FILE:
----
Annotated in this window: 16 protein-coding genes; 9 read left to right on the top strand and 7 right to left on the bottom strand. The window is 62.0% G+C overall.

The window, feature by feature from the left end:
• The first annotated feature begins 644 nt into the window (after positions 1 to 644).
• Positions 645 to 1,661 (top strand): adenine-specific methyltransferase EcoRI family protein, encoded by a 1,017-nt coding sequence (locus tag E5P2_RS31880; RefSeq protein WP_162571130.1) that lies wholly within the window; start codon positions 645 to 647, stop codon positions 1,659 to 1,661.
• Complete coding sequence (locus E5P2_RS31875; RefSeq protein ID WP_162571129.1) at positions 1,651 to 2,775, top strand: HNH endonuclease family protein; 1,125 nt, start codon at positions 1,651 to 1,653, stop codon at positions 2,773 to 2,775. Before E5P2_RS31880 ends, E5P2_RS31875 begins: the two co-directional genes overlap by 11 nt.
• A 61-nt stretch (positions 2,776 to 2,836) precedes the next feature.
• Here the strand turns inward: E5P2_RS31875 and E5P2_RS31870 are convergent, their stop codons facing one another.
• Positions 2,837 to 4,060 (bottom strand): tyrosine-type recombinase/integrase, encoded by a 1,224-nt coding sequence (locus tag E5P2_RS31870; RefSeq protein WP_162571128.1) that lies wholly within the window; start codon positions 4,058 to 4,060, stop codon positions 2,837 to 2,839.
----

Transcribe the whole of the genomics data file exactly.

Annotated in this window: 16 protein-coding genes; 9 read left to right on the top strand and 7 right to left on the bottom strand. The window is 62.0% G+C overall.

The window, feature by feature from the left end:
• The first annotated feature begins 644 nt into the window (after positions 1 to 644).
• Positions 645 to 1,661 (top strand): adenine-specific methyltransferase EcoRI family protein, encoded by a 1,017-nt coding sequence (locus tag E5P2_RS31880; RefSeq protein WP_162571130.1) that lies wholly within the window; start codon positions 645 to 647, stop codon positions 1,659 to 1,661.
• Complete coding sequence (locus E5P2_RS31875; RefSeq protein ID WP_162571129.1) at positions 1,651 to 2,775, top strand: HNH endonuclease family protein; 1,125 nt, start codon at positions 1,651 to 1,653, stop codon at positions 2,773 to 2,775. Before E5P2_RS31880 ends, E5P2_RS31875 begins: the two co-directional genes overlap by 11 nt.
• A 61-nt stretch (positions 2,776 to 2,836) precedes the next feature.
• Here the strand turns inward: E5P2_RS31875 and E5P2_RS31870 are convergent, their stop codons facing one another.
• Positions 2,837 to 4,060 (bottom strand): tyrosine-type recombinase/integrase, encoded by a 1,224-nt coding sequence (locus tag E5P2_RS31870; RefSeq protein WP_162571128.1) that lies wholly within the window; start codon positions 4,058 to 4,060, stop codon positions 2,837 to 2,839.